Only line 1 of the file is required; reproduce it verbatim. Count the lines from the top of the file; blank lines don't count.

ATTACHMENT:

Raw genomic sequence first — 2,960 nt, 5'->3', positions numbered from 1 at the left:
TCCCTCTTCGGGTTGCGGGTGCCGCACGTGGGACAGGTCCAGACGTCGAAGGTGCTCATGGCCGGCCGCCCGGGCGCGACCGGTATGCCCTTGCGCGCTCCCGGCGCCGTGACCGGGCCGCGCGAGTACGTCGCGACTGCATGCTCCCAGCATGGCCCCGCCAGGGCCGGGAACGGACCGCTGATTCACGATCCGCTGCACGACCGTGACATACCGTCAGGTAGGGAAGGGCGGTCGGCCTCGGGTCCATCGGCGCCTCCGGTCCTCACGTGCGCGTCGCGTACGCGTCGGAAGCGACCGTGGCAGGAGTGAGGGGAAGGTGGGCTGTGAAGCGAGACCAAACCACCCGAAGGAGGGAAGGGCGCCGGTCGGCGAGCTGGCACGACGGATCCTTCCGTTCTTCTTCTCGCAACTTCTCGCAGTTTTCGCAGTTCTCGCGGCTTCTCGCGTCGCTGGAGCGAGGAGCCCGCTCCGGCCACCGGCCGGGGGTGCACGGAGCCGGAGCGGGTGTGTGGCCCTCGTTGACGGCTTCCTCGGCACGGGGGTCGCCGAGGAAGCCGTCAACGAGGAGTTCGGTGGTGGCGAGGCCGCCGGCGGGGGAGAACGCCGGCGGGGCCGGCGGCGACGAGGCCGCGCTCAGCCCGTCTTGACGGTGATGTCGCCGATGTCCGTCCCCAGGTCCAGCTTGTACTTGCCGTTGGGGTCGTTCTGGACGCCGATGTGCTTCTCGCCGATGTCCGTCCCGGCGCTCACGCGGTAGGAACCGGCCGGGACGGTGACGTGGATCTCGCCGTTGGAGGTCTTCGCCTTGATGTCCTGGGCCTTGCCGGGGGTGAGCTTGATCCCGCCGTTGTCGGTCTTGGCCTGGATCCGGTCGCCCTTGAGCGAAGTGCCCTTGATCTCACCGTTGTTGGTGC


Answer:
Raw genomic sequence first — 2,960 nt, 5'->3', positions numbered from 1 at the left: